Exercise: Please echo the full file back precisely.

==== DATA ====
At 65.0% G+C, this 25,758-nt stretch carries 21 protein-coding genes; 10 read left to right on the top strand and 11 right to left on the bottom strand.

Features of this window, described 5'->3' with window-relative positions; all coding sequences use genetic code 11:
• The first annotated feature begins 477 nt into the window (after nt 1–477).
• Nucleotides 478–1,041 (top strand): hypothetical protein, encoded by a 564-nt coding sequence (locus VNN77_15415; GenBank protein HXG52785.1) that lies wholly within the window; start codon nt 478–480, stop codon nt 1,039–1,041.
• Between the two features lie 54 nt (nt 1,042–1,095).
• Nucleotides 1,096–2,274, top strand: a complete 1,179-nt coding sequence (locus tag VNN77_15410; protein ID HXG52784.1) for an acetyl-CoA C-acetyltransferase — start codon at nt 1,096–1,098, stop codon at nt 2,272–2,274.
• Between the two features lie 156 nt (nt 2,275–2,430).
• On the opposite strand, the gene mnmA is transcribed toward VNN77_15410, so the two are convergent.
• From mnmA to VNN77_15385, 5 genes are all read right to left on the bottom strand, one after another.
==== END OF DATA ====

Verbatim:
At 65.0% G+C, this 25,758-nt stretch carries 21 protein-coding genes; 10 read left to right on the top strand and 11 right to left on the bottom strand.

Features of this window, described 5'->3' with window-relative positions; all coding sequences use genetic code 11:
• The first annotated feature begins 477 nt into the window (after nt 1–477).
• Nucleotides 478–1,041 (top strand): hypothetical protein, encoded by a 564-nt coding sequence (locus VNN77_15415; GenBank protein HXG52785.1) that lies wholly within the window; start codon nt 478–480, stop codon nt 1,039–1,041.
• Between the two features lie 54 nt (nt 1,042–1,095).
• Nucleotides 1,096–2,274, top strand: a complete 1,179-nt coding sequence (locus tag VNN77_15410; protein ID HXG52784.1) for an acetyl-CoA C-acetyltransferase — start codon at nt 1,096–1,098, stop codon at nt 2,272–2,274.
• Between the two features lie 156 nt (nt 2,275–2,430).
• On the opposite strand, the gene mnmA is transcribed toward VNN77_15410, so the two are convergent.
• From mnmA to VNN77_15385, 5 genes are all read right to left on the bottom strand, one after another.